In Memoriam: Arthur Norberg
The Department of Computer Science & Engineering mourns the death of one of our early faculty members, Professor Emeritus Arthur Lawrence Norberg. He passed away on August 9, 2021 at the age of 83.
Norberg was a well-known scholar in the history of computing and also served as a professor in the Department of Computer Science & Engineering for more than 20 years.
Arthur earned his bachelor's and master's degrees in physics and taught undergraduate physics for nearly a decade. During this period he also spent a year working for Westinghouse in the nuclear reactors program. He received his doctorate in the history of science from the University of Wisconsin-Madison in 1974.
In 1973, he joined The Bancroft Library of the University of California-Berkeley to direct a new project in the history of science and technology, with a focus on the Lawrence Radiation Laboratory and associated activities on campus and on the development of the electronics industry in the Silicon Valley Area around Stanford University. Here he began a long career conducting oral histories with major figures in these topical areas, an activity he continued and further developed at the Babbage Institute. After leaving Berkeley, he served two years as a program manager at NSF, directing the Program on Ethics and Values in Science and Technology.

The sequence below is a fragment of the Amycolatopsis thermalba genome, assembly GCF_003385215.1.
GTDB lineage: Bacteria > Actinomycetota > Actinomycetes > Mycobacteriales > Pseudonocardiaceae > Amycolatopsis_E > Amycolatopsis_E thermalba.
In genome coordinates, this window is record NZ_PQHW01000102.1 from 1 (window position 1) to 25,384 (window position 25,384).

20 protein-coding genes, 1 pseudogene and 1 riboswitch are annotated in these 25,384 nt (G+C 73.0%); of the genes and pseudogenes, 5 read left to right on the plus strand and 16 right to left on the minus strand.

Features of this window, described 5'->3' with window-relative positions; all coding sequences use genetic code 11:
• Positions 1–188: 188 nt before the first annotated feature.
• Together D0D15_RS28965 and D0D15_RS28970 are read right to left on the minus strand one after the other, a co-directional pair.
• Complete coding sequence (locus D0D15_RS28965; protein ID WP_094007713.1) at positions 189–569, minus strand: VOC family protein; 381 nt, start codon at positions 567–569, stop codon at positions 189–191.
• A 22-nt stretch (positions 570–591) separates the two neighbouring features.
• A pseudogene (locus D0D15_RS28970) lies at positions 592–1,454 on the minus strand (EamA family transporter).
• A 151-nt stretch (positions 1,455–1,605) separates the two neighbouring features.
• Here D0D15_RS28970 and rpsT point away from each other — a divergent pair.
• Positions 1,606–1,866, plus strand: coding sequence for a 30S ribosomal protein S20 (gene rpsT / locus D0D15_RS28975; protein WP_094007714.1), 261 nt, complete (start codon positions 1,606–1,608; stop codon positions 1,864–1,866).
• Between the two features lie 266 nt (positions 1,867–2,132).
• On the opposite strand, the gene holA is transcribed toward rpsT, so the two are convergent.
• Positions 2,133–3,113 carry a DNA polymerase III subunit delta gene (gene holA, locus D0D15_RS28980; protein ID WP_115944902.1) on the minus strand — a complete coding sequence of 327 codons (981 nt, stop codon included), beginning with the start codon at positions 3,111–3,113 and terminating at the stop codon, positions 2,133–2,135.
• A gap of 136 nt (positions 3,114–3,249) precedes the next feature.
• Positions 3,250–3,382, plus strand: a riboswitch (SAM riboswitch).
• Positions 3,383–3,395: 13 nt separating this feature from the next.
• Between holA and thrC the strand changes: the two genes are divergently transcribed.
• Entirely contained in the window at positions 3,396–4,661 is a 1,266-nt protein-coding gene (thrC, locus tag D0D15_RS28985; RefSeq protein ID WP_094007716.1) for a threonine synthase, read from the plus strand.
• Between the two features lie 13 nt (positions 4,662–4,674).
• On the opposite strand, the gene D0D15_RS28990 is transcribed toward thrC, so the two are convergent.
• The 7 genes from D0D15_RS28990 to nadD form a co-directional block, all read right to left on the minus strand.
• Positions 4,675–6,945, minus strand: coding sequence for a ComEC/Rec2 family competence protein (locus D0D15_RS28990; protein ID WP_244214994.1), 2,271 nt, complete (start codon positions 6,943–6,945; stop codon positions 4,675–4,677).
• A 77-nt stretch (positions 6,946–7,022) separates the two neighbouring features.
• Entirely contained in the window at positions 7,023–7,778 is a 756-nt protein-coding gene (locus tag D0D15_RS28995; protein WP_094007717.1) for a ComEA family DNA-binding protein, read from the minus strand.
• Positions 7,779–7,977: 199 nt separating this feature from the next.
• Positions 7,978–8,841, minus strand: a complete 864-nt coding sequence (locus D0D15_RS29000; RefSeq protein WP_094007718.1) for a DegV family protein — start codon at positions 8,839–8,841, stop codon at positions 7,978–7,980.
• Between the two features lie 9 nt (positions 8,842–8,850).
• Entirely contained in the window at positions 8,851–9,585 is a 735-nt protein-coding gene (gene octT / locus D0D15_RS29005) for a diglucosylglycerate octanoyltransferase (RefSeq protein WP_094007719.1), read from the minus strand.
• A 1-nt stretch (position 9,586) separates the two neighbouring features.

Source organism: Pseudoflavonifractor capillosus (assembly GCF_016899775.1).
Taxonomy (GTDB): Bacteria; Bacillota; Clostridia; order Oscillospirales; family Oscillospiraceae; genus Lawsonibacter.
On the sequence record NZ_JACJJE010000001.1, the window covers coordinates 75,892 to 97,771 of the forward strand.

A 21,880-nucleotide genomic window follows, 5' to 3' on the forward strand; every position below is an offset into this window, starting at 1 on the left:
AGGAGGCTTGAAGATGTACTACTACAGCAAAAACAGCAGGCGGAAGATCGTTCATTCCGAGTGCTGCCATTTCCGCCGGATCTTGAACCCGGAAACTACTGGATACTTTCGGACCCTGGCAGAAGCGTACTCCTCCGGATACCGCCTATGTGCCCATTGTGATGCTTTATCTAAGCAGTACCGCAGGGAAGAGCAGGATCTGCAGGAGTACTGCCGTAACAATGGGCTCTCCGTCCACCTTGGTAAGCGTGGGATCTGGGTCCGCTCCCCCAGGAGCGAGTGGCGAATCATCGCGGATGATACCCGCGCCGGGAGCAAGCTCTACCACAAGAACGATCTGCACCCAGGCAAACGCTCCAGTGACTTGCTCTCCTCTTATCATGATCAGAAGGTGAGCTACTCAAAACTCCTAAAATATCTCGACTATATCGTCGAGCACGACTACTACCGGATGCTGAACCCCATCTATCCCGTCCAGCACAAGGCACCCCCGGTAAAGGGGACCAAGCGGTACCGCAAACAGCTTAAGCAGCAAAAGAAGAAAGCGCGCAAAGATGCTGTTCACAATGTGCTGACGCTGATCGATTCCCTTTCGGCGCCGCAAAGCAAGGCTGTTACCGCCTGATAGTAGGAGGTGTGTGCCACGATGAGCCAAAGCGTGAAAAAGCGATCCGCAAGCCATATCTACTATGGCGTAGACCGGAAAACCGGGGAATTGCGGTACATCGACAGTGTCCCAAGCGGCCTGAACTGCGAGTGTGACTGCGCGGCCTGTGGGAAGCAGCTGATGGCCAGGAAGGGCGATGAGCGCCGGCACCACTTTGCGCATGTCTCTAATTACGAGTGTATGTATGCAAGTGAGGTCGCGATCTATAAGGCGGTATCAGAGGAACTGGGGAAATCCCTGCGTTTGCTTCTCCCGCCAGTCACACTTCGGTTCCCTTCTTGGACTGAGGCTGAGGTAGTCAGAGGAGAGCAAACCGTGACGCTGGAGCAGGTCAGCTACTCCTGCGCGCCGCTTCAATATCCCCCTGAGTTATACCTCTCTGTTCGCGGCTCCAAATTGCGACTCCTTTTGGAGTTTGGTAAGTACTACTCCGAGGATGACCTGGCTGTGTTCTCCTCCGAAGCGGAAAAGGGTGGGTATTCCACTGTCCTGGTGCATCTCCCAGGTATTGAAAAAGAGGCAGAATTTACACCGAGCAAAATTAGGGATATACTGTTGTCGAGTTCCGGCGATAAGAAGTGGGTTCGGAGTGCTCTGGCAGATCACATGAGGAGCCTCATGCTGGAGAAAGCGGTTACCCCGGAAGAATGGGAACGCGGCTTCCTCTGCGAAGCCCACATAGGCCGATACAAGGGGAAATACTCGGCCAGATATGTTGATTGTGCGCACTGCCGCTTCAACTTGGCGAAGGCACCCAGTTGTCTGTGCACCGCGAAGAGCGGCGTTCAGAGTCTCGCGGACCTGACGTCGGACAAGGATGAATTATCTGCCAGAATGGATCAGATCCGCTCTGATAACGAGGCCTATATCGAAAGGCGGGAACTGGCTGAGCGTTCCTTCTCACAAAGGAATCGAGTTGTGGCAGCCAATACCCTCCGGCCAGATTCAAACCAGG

In 1981, Norberg joined the University of Minnesota’s program in History of Science and Technology (HIST) with a joint appointment in the Department of Computer Science & Engineering and became the first director of the Charles Babbage Institute for the History of Information Technology. He served as CBI director from 1981 to 1993 and from 1999 to 2006. Arthur was the first holder of the Engineering Research Associates Land-Grant Chair in History of Technology. He published major studies on the early computer industry in the United States and (with J. E. O’Neill) on the computing research program of the Defense Advanced Research Projects Agency (DARPA). Through his founding directorship at CBI and his publications, he played a crucial role in the development of the history of computing. Arthur also published a number of papers on 19th and 20th century American science and technology.
He devoted his teaching to the history of technology of the 19th and 20th centuries and computing in the 20th century. At various times, he served the HIST program as Director of Undergraduate Studies, Director of Graduate Studies, and Acting Director of the Program. He retired from his academic positions in 2005.
In June 2006, to commemorate Norberg's retirement, a symposium was held at the Institute in his honor, and some of the papers presented there were later published in a special issue of the IEEE Annals of the History of Computing.